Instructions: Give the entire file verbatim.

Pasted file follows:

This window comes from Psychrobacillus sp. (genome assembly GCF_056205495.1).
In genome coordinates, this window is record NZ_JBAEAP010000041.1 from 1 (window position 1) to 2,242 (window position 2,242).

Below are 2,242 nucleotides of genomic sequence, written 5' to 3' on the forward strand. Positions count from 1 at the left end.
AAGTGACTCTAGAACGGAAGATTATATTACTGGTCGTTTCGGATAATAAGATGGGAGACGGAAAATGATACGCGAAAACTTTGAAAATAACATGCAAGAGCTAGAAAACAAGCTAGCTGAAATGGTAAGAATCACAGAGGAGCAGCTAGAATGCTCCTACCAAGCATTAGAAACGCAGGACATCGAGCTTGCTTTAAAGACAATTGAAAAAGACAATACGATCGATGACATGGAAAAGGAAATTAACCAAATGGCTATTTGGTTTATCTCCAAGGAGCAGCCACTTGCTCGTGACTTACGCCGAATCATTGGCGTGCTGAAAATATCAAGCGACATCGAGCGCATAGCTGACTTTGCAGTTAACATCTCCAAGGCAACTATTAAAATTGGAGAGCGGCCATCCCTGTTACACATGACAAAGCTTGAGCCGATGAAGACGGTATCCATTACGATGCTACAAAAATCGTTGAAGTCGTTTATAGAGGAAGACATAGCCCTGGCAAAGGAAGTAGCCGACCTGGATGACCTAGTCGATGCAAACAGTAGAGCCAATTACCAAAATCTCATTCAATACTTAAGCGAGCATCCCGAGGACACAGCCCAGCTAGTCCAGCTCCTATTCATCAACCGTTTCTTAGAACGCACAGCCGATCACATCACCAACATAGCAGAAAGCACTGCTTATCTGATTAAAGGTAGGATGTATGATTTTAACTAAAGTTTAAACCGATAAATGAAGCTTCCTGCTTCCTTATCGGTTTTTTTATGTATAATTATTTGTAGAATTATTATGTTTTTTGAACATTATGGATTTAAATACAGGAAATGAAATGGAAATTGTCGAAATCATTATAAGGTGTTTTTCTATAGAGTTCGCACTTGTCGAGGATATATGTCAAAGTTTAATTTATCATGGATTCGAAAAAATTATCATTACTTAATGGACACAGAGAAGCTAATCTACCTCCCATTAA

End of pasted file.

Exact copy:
This window comes from Psychrobacillus sp. (genome assembly GCF_056205495.1).
In genome coordinates, this window is record NZ_JBAEAP010000041.1 from 1 (window position 1) to 2,242 (window position 2,242).

Below are 2,242 nucleotides of genomic sequence, written 5' to 3' on the forward strand. Positions count from 1 at the left end.
AAGTGACTCTAGAACGGAAGATTATATTACTGGTCGTTTCGGATAATAAGATGGGAGACGGAAAATGATACGCGAAAACTTTGAAAATAACATGCAAGAGCTAGAAAACAAGCTAGCTGAAATGGTAAGAATCACAGAGGAGCAGCTAGAATGCTCCTACCAAGCATTAGAAACGCAGGACATCGAGCTTGCTTTAAAGACAATTGAAAAAGACAATACGATCGATGACATGGAAAAGGAAATTAACCAAATGGCTATTTGGTTTATCTCCAAGGAGCAGCCACTTGCTCGTGACTTACGCCGAATCATTGGCGTGCTGAAAATATCAAGCGACATCGAGCGCATAGCTGACTTTGCAGTTAACATCTCCAAGGCAACTATTAAAATTGGAGAGCGGCCATCCCTGTTACACATGACAAAGCTTGAGCCGATGAAGACGGTATCCATTACGATGCTACAAAAATCGTTGAAGTCGTTTATAGAGGAAGACATAGCCCTGGCAAAGGAAGTAGCCGACCTGGATGACCTAGTCGATGCAAACAGTAGAGCCAATTACCAAAATCTCATTCAATACTTAAGCGAGCATCCCGAGGACACAGCCCAGCTAGTCCAGCTCCTATTCATCAACCGTTTCTTAGAACGCACAGCCGATCACATCACCAACATAGCAGAAAGCACTGCTTATCTGATTAAAGGTAGGATGTATGATTTTAACTAAAGTTTAAACCGATAAATGAAGCTTCCTGCTTCCTTATCGGTTTTTTTATGTATAATTATTTGTAGAATTATTATGTTTTTTGAACATTATGGATTTAAATACAGGAAATGAAATGGAAATTGTCGAAATCATTATAAGGTGTTTTTCTATAGAGTTCGCACTTGTCGAGGATATATGTCAAAGTTTAATTTATCATGGATTCGAAAAAATTATCATTACTTAATGGACACAGAGAAGCTAATCTACCTCCCATTAA